It’s often called the curse of the information age: we’re drowning in data. But with the right tools, the sea of institutional knowledge at U-M can be navigated successfully.
A group of intrepid IT staff from the College of Engineering (CoE) is creating custom analytical applications to help administrators leverage the vast amounts of information available from U-M enterprise systems to more easily manage workflows and make more informed decisions. Three of the largely used systems they have developed support the graduate student application process, the management of information for existing grad students, and CoE’s online purchasing system. (See the info box below for details.)
It all starts with the data
Jacob Hayward, a web software developer at CoE who did the initial development for these applications, first pulls information from the U-M Data Warehouses, which are the Oracle databases used to run business objects reports. “I have scripts that run every morning that import the data from the data warehouses into our database server,” says Hayward.
Some enterprise data that the CoE applications use include:
- graduate student funding in the HR database (for student appointments)
- the Student Financials database (for fellowships and awards)
- the Financial database (for short code and project grant information related to HR appointments)
- the Student database (for the courses graduate students teach)
“Other examples would be pulling all the graduate applicants that applied for a given program from the admissions database, or pulling all the current graduate students in a given program from the student database,” says Hayward. “My system pulls this data, combines it, and breaks it down by term, which is what the departmental staff need.”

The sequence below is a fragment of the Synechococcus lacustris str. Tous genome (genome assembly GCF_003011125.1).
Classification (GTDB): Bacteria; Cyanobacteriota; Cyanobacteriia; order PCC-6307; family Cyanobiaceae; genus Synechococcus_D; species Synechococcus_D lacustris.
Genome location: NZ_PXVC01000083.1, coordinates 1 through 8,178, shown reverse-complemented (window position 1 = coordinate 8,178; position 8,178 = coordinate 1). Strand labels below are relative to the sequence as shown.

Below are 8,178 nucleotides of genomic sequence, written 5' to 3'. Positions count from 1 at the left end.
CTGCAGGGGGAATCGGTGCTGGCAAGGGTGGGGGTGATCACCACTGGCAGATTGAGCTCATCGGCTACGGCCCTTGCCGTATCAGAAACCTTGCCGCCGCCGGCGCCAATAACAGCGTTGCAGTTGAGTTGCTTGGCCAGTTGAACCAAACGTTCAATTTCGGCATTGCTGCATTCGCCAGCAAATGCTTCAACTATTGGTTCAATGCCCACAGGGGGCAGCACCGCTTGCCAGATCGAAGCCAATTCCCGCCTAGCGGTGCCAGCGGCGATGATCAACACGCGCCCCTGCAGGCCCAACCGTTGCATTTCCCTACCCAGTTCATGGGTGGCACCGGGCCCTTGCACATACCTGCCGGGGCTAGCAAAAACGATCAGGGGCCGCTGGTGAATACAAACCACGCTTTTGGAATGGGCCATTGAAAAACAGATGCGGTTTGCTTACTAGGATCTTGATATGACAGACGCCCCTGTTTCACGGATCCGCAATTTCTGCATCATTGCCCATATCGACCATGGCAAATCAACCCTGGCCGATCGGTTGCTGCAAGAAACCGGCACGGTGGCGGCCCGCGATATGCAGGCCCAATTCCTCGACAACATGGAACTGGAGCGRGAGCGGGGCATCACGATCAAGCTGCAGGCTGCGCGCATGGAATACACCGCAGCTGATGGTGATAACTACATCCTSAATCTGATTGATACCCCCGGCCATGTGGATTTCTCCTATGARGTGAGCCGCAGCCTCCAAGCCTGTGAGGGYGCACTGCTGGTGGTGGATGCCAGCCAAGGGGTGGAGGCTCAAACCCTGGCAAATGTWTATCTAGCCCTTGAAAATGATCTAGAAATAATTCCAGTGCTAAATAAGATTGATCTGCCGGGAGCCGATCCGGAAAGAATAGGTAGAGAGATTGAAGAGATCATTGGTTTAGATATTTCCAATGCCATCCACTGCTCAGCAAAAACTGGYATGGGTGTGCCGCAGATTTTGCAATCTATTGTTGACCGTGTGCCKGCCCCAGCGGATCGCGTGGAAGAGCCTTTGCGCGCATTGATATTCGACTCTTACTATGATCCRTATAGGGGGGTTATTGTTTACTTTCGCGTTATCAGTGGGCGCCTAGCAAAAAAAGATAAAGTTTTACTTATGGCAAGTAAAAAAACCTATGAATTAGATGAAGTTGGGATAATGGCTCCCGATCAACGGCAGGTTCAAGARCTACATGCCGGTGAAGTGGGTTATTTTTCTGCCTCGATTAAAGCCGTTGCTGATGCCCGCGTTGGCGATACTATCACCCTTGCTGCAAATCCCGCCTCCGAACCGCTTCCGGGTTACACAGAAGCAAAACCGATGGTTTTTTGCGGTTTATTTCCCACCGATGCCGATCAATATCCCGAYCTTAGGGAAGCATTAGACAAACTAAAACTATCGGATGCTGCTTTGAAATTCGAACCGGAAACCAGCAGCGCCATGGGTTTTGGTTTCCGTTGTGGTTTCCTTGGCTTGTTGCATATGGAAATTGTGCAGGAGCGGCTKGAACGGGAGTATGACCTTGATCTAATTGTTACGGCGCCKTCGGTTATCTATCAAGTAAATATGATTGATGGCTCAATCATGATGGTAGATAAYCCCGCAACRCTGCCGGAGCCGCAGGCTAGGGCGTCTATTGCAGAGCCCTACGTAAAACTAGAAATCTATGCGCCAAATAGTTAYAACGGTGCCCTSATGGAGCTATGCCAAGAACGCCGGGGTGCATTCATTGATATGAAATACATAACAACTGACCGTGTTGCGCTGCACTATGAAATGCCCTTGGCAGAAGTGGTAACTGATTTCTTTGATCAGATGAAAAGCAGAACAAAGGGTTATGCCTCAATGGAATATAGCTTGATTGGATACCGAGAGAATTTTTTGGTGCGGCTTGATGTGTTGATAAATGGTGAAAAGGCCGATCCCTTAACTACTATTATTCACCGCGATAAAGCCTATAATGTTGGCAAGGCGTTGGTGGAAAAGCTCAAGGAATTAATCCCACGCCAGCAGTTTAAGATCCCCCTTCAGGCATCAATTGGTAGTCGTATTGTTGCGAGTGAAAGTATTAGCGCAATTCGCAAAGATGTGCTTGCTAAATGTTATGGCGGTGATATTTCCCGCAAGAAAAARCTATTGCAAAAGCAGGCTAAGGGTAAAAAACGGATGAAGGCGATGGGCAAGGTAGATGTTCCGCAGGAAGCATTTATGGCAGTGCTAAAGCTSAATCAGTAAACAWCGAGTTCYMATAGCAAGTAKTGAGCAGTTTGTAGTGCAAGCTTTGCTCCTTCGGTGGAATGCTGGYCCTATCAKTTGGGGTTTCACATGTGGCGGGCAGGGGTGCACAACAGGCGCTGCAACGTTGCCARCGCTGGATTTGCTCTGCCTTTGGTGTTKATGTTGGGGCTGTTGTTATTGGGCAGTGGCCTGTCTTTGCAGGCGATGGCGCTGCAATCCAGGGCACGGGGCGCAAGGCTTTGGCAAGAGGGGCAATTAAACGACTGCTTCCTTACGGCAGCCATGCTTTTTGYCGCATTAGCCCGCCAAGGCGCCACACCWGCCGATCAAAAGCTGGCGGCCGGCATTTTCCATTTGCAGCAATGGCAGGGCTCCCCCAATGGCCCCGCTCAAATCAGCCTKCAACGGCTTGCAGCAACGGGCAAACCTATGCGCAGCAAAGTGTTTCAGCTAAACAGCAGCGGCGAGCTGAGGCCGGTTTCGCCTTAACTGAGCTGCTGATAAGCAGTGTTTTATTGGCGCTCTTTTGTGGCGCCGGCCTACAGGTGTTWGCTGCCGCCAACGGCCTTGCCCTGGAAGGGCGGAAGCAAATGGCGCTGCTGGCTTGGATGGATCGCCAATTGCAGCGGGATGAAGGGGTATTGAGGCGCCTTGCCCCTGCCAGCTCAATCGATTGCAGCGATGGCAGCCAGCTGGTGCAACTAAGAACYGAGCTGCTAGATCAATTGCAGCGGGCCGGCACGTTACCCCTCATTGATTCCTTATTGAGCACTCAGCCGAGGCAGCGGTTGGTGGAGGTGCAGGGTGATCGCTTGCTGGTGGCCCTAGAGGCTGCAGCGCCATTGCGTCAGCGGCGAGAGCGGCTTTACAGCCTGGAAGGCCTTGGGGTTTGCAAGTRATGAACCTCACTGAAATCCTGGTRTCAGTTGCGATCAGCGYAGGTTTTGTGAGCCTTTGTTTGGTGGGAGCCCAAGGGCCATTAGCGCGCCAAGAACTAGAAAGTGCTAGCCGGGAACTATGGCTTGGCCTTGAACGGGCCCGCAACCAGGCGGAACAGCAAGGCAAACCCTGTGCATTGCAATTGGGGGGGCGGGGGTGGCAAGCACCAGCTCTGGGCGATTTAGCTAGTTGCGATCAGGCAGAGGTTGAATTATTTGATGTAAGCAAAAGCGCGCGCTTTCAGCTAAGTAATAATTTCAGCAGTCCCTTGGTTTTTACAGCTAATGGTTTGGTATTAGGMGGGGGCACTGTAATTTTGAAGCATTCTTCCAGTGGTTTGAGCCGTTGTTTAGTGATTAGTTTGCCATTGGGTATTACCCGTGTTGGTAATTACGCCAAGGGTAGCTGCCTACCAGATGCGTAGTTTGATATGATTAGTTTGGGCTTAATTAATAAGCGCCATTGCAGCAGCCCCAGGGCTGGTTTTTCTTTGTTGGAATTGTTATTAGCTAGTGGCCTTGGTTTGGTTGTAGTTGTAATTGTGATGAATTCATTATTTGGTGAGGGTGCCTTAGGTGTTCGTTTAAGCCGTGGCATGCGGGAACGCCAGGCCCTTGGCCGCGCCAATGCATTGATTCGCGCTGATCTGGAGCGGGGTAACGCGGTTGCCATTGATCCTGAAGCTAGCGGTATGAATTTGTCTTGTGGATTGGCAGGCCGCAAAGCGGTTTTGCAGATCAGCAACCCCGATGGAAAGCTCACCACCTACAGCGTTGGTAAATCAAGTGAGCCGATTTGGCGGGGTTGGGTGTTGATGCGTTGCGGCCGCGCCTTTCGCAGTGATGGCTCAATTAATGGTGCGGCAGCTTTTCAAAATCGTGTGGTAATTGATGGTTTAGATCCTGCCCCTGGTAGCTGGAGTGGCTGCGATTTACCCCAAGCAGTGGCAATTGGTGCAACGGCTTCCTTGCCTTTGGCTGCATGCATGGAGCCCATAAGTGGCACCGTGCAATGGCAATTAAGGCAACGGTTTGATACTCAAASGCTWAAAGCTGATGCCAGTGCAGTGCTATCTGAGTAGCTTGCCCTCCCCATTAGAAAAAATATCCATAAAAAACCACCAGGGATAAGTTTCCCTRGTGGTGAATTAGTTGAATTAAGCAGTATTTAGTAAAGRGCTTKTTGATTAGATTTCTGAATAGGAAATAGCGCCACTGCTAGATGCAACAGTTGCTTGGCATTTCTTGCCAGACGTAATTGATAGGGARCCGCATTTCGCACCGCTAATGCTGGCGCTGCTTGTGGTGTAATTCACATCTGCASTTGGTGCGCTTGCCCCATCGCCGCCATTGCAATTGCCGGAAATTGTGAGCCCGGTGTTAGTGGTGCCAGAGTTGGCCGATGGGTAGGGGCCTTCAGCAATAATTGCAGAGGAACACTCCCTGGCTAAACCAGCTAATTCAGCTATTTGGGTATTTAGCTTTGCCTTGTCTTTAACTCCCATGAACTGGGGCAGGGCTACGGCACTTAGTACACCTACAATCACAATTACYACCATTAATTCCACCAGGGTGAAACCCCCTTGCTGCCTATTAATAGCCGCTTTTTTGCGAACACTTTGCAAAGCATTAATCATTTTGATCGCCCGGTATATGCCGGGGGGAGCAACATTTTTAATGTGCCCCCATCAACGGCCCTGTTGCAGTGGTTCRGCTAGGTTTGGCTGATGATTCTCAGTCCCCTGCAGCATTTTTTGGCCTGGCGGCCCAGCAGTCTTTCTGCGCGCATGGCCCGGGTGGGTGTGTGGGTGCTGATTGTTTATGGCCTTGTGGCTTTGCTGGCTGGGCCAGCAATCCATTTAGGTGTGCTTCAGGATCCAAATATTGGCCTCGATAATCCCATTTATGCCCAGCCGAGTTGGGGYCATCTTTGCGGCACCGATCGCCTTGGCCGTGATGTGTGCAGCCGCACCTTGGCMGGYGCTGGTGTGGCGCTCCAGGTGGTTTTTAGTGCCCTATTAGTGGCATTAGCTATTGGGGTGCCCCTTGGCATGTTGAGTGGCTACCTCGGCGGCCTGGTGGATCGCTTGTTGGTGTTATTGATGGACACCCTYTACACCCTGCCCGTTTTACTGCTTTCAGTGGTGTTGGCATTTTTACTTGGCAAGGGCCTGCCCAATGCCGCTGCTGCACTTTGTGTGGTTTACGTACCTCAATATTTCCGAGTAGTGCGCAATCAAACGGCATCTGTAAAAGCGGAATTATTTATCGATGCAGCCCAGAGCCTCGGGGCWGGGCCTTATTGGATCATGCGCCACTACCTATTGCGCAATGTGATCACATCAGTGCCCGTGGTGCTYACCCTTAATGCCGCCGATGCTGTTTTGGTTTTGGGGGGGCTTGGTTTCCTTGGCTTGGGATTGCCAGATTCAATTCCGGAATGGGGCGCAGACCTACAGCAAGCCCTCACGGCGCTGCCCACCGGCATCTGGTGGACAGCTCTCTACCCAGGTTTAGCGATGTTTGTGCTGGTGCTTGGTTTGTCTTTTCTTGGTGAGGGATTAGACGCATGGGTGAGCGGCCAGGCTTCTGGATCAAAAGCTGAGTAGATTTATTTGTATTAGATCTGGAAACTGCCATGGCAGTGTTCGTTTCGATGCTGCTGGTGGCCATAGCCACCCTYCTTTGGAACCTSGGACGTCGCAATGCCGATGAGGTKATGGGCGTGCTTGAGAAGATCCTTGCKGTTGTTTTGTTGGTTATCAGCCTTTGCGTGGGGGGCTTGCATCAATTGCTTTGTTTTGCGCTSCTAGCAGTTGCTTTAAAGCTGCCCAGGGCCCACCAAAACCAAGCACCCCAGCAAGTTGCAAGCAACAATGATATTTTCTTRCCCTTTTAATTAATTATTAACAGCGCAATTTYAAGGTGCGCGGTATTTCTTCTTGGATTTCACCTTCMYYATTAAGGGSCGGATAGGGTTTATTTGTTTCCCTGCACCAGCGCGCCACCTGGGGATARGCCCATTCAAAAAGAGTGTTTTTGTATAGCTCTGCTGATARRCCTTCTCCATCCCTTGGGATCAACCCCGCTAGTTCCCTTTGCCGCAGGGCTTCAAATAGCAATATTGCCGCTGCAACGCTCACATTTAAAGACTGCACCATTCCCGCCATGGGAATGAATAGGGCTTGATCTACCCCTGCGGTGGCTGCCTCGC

Add flexibility and customization
Departmental data is then partitioned, and each department controls who has access to their area of the systems. “Different departments have different needs so the goal when developing a new system or making modifications to existing systems is to find the core areas everyone has in common, and then add all the special cases to departmental settings that each department can turn on or off,” Hayward explains.
Most of the systems Hayward developed started as requests from Department of Mechanical Engineering faculty and staff to solve a specific need. “Usually they came to me with a problem and a rough idea for a solution, and then we’d work together to design the system to solve it,” says Hayward.
Other CoE departments soon began to show interest in these applications. Most of the custom applications are still only used within CoE, although LSA has begun to use the online purchasing system. “We coordinate with LSA developers on enhancements made to that system so both colleges benefit,” Hayward says.
Andrea Bolash, a business process consultant lead with CoE resource planning and management, is one of the beneficiaries of these customized applications. “Jacob’s work has saved our staff in the college tons of time,” says Bolash. “His applications start small and catch on, prompting multiple departments to request using them. They are really good examples of ‘supplemental systems’ that fill gaps and leverage institutional data to make life easier for our academic and administrative departments within the college.”
Other IT staff who help with ongoing development of the custom CoE applications include Michele Goci, Justin Laby, and Rachel Leggett (CoE), and Rick Smoke (LSA). To learn more about OPS contact email@example.com. For information about other applications, contact Jacob Hayward directly.